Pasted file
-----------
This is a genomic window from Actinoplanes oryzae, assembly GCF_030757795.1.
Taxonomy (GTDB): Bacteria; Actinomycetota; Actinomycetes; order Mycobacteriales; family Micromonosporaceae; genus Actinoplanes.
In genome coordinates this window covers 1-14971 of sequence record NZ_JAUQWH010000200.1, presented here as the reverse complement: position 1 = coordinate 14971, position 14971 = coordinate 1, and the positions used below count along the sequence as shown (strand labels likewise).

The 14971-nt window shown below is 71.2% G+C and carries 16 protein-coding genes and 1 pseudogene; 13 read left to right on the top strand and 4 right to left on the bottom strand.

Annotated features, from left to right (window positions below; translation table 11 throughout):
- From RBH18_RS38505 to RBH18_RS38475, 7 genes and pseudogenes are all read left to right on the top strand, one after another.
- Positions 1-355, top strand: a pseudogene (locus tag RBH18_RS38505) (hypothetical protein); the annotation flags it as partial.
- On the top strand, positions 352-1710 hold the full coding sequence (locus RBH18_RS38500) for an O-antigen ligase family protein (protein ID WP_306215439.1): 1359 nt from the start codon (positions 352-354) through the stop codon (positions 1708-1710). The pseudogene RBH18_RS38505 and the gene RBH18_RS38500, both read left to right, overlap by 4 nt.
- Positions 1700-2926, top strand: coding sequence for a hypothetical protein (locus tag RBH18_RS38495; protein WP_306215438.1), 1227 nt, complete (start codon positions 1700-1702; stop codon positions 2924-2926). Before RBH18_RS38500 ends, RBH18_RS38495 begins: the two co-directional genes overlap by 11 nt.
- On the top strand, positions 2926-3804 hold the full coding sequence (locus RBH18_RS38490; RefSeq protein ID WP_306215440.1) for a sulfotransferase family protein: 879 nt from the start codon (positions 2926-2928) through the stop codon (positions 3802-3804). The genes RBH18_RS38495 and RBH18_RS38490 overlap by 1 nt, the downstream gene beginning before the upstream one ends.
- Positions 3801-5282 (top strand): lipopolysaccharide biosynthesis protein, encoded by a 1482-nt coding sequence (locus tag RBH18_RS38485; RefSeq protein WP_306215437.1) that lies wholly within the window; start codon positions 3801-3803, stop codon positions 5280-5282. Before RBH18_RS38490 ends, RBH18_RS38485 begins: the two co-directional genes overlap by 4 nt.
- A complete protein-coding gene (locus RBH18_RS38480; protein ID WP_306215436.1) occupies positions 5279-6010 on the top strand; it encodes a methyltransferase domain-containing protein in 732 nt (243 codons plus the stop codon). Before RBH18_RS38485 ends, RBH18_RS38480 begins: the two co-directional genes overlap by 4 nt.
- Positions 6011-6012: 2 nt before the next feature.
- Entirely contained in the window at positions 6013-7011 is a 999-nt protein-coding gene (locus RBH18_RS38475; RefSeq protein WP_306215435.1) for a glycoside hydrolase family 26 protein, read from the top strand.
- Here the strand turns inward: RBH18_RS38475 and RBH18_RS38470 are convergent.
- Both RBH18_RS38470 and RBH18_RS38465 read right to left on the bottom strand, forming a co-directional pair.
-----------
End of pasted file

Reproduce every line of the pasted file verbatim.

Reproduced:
This is a genomic window from Actinoplanes oryzae, assembly GCF_030757795.1.
Taxonomy (GTDB): Bacteria; Actinomycetota; Actinomycetes; order Mycobacteriales; family Micromonosporaceae; genus Actinoplanes.
In genome coordinates this window covers 1-14971 of sequence record NZ_JAUQWH010000200.1, presented here as the reverse complement: position 1 = coordinate 14971, position 14971 = coordinate 1, and the positions used below count along the sequence as shown (strand labels likewise).

The 14971-nt window shown below is 71.2% G+C and carries 16 protein-coding genes and 1 pseudogene; 13 read left to right on the top strand and 4 right to left on the bottom strand.

Annotated features, from left to right (window positions below; translation table 11 throughout):
- From RBH18_RS38505 to RBH18_RS38475, 7 genes and pseudogenes are all read left to right on the top strand, one after another.
- Positions 1-355, top strand: a pseudogene (locus tag RBH18_RS38505) (hypothetical protein); the annotation flags it as partial.
- On the top strand, positions 352-1710 hold the full coding sequence (locus RBH18_RS38500) for an O-antigen ligase family protein (protein ID WP_306215439.1): 1359 nt from the start codon (positions 352-354) through the stop codon (positions 1708-1710). The pseudogene RBH18_RS38505 and the gene RBH18_RS38500, both read left to right, overlap by 4 nt.
- Positions 1700-2926, top strand: coding sequence for a hypothetical protein (locus tag RBH18_RS38495; protein WP_306215438.1), 1227 nt, complete (start codon positions 1700-1702; stop codon positions 2924-2926). Before RBH18_RS38500 ends, RBH18_RS38495 begins: the two co-directional genes overlap by 11 nt.
- On the top strand, positions 2926-3804 hold the full coding sequence (locus RBH18_RS38490; RefSeq protein ID WP_306215440.1) for a sulfotransferase family protein: 879 nt from the start codon (positions 2926-2928) through the stop codon (positions 3802-3804). The genes RBH18_RS38495 and RBH18_RS38490 overlap by 1 nt, the downstream gene beginning before the upstream one ends.
- Positions 3801-5282 (top strand): lipopolysaccharide biosynthesis protein, encoded by a 1482-nt coding sequence (locus tag RBH18_RS38485; RefSeq protein WP_306215437.1) that lies wholly within the window; start codon positions 3801-3803, stop codon positions 5280-5282. Before RBH18_RS38490 ends, RBH18_RS38485 begins: the two co-directional genes overlap by 4 nt.
- A complete protein-coding gene (locus RBH18_RS38480; protein ID WP_306215436.1) occupies positions 5279-6010 on the top strand; it encodes a methyltransferase domain-containing protein in 732 nt (243 codons plus the stop codon). Before RBH18_RS38485 ends, RBH18_RS38480 begins: the two co-directional genes overlap by 4 nt.
- Positions 6011-6012: 2 nt before the next feature.
- Entirely contained in the window at positions 6013-7011 is a 999-nt protein-coding gene (locus RBH18_RS38475; RefSeq protein WP_306215435.1) for a glycoside hydrolase family 26 protein, read from the top strand.
- Here the strand turns inward: RBH18_RS38475 and RBH18_RS38470 are convergent.
- Both RBH18_RS38470 and RBH18_RS38465 read right to left on the bottom strand, forming a co-directional pair.